squirrel art

Gray squirrels are commonly found anywhere nut- or fruit-bearing trees are located, and they make an excellent first game for new hunters. They can be every bit as wary and alert as big game, but their high population numbers mean there are many more opportunities for hunters to learn from their mistakes.

Youngsters ages 10 to 15 may take part in one of six youth squirrel hunts organized statewide, all set to take place on Feb. 1. There is no fee involved and all relevant equipment will be provided, but they must be registered online at mdwfp.com by Wednesday.

“One of the primary things we want to do is introduce new hunters to hunting,” said Rick Hamrick, small game program leader for the Mississippi Department of Wildlife, Fisheries and Parks. “We’d especially like to introduce hunting to youth who are interested in hunting but who might not have had a chance to get into the woods.”

Hunts will be held on Canal Section Wildlife Management Area in Itawamba County, Yockanookany WMA near Koscuisko, Pascagoula River WMA near the Gulf Coast, Pearl River WMA near Canton, Copiah County WMA near Hazelhurst and on Camp McCain, in partnership with the Mississippi National Guard, near Grenada.

“We do take some kids who have prior hunting experience, as well as brand new hunters,” Hamrick said. “There’s always a chance to teach something new. From biology to hunting safety to working with dogs, we cover a fair number of different components. There are always things a kid who has hunted before can pick up, but we primarily connect with kids who have an interest in hunting but who lack a mentor or an opportunity.”

Good cooperation

State and federal wildlife officials and area volunteers will host the groups of youngsters at each of the six locations. The events will begin at noon on Feb. 1 with seminars on the role hunting plays in conservation, small game ecology, hunting regulations and safety in the field.

Practice, practice

Participants will then practice their shooting skills at an outdoor range under the supervision of qualified instructors. The kids will then go to the woods under guided supervision to participate in an actual hunt and have the opportunity to harvest small game. They will watch squirrel dogs work, a treat in itself, and see how hunters on four legs and those on two work together in the field.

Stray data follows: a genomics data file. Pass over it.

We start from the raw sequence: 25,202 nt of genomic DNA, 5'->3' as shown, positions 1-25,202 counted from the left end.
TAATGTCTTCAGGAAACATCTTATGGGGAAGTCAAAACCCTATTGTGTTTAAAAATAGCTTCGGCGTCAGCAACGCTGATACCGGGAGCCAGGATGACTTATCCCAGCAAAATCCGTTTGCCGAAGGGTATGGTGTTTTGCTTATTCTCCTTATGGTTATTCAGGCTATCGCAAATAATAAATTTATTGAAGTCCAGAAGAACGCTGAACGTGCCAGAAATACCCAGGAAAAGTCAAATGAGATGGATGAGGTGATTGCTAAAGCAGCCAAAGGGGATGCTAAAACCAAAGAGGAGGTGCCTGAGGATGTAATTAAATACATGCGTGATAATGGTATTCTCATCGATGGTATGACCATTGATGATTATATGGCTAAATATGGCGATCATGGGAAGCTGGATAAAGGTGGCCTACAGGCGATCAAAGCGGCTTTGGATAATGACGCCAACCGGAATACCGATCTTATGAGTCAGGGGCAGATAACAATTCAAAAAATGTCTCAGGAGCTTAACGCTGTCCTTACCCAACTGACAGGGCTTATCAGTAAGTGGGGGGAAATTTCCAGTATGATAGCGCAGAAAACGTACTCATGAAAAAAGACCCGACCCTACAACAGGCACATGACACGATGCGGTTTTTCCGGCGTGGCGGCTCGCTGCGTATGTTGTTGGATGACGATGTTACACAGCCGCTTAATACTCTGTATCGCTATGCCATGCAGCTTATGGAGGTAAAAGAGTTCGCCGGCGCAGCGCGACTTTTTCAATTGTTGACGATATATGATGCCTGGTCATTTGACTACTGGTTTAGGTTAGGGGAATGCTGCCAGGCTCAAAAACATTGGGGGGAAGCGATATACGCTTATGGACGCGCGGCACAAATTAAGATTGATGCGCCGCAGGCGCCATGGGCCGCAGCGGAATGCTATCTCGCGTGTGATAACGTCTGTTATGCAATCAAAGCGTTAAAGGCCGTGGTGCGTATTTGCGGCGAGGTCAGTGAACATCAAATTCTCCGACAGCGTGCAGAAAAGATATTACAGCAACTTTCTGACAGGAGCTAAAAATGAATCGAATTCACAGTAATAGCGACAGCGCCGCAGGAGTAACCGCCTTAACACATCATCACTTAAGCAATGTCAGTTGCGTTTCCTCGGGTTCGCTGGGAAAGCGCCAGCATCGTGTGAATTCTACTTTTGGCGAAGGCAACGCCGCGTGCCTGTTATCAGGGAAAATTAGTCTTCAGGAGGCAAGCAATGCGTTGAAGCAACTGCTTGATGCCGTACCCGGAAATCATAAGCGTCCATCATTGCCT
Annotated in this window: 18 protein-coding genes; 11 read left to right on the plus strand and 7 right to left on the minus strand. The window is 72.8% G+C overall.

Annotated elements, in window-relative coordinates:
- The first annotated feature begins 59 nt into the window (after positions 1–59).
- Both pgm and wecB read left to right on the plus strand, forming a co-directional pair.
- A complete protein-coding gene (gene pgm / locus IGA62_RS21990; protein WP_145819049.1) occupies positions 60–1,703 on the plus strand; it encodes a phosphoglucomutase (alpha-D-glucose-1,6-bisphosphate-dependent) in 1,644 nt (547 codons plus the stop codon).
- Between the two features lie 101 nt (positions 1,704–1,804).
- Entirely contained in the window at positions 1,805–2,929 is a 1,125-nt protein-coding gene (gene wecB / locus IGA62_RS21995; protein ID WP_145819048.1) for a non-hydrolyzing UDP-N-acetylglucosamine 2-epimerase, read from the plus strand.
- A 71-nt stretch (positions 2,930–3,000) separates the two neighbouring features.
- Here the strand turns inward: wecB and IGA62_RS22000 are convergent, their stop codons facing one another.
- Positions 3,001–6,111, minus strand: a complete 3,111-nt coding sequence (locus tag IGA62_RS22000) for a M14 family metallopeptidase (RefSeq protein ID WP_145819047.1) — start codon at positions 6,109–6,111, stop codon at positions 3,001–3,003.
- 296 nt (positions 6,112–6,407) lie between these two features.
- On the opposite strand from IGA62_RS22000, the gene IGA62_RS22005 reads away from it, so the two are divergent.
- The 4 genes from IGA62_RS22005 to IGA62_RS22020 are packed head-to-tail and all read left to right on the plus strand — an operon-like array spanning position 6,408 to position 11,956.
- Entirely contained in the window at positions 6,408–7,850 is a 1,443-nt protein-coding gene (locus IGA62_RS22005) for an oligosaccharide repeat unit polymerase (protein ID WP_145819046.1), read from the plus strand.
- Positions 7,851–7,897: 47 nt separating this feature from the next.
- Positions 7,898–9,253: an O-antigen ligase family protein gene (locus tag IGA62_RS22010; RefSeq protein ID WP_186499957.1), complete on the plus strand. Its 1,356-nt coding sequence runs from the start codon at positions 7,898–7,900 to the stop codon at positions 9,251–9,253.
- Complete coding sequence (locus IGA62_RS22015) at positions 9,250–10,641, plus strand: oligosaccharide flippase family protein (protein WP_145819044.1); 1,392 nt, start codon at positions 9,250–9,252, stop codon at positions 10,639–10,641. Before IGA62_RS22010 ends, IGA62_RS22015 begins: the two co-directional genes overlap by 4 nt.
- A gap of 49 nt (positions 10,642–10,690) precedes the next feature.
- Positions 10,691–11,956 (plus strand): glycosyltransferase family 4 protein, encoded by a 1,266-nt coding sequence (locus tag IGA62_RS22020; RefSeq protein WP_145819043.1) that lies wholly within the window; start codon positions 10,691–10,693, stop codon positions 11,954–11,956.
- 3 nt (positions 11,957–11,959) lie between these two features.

“These events provide a small game hunting opportunity even kids who’ve hunted a good bit may not have had before,” Hamrick said. “There’s so much more to hunting than sitting in a deer stand.”

To apply for the hunt, complete the application at mdwfp.com by Wednesday. All applicants must be 10 to 15 years of age. Upon registering, applicants will be asked for a first and second choice of location, and organizers will do their best to place all applicants in a hunt. Those who apply will be notified of availability via email.

No fees required

Applicants do not need to have completed a hunter education course to take part, but they must be accompanied by a parent or guardian throughout the day.

Each event concludes at 6:30 p.m. and includes supper, also free of charge, though each should either bring a lunch or eat before arriving that morning.

“It’s very rewarding to be a part of these events,” Hamrick said. “The dog handlers who volunteer for these always comment on how much they enjoy it. Putting this on for kids is really special. The kids enjoy it, and they have a good time outside, tromping around in the mud and just enjoying nature. All the volunteers are aways very enthusiastic about it.”

Events that introduce youngsters to the practical sides of the outdoors invariably create lasting memories for the kids and adults as well.

A great time

For kids looking for a chance to hunt, put healthy food on the table and gain a significant amount of self confidence and self reliance as well, an introduction to hunting and nature is just the thing.

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